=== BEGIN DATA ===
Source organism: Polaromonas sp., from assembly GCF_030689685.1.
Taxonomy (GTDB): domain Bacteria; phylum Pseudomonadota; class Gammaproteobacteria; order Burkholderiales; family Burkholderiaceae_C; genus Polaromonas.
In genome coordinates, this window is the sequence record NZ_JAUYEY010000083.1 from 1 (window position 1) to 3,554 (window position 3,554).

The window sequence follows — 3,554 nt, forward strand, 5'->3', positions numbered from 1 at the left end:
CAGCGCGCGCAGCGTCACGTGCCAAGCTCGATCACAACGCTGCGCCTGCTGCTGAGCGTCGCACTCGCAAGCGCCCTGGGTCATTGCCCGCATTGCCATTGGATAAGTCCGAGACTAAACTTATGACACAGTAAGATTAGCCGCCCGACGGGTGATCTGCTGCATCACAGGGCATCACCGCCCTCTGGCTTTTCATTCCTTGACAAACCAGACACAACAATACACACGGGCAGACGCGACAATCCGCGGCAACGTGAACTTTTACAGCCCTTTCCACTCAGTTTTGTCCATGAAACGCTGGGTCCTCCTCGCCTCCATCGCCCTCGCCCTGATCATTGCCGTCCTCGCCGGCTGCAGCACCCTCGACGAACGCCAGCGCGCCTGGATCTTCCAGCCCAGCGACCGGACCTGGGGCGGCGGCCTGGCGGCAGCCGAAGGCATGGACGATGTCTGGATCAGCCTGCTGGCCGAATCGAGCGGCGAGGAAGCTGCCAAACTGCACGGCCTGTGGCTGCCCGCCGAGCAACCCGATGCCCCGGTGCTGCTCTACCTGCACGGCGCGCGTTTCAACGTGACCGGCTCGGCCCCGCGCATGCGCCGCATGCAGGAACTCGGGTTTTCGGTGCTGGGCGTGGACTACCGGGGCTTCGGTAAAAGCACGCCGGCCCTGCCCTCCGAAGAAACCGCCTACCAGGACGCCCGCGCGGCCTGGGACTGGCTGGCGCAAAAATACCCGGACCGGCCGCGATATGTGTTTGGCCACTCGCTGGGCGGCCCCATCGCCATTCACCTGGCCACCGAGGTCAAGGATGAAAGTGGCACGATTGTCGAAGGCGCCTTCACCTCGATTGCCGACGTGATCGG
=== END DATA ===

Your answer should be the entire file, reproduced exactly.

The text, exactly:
Source organism: Polaromonas sp., from assembly GCF_030689685.1.
Taxonomy (GTDB): domain Bacteria; phylum Pseudomonadota; class Gammaproteobacteria; order Burkholderiales; family Burkholderiaceae_C; genus Polaromonas.
In genome coordinates, this window is the sequence record NZ_JAUYEY010000083.1 from 1 (window position 1) to 3,554 (window position 3,554).

The window sequence follows — 3,554 nt, forward strand, 5'->3', positions numbered from 1 at the left end:
CAGCGCGCGCAGCGTCACGTGCCAAGCTCGATCACAACGCTGCGCCTGCTGCTGAGCGTCGCACTCGCAAGCGCCCTGGGTCATTGCCCGCATTGCCATTGGATAAGTCCGAGACTAAACTTATGACACAGTAAGATTAGCCGCCCGACGGGTGATCTGCTGCATCACAGGGCATCACCGCCCTCTGGCTTTTCATTCCTTGACAAACCAGACACAACAATACACACGGGCAGACGCGACAATCCGCGGCAACGTGAACTTTTACAGCCCTTTCCACTCAGTTTTGTCCATGAAACGCTGGGTCCTCCTCGCCTCCATCGCCCTCGCCCTGATCATTGCCGTCCTCGCCGGCTGCAGCACCCTCGACGAACGCCAGCGCGCCTGGATCTTCCAGCCCAGCGACCGGACCTGGGGCGGCGGCCTGGCGGCAGCCGAAGGCATGGACGATGTCTGGATCAGCCTGCTGGCCGAATCGAGCGGCGAGGAAGCTGCCAAACTGCACGGCCTGTGGCTGCCCGCCGAGCAACCCGATGCCCCGGTGCTGCTCTACCTGCACGGCGCGCGTTTCAACGTGACCGGCTCGGCCCCGCGCATGCGCCGCATGCAGGAACTCGGGTTTTCGGTGCTGGGCGTGGACTACCGGGGCTTCGGTAAAAGCACGCCGGCCCTGCCCTCCGAAGAAACCGCCTACCAGGACGCCCGCGCGGCCTGGGACTGGCTGGCGCAAAAATACCCGGACCGGCCGCGATATGTGTTTGGCCACTCGCTGGGCGGCCCCATCGCCATTCACCTGGCCACCGAGGTCAAGGATGAAAGTGGCACGATTGTCGAAGGCGCCTTCACCTCGATTGCCGACGTGATCGG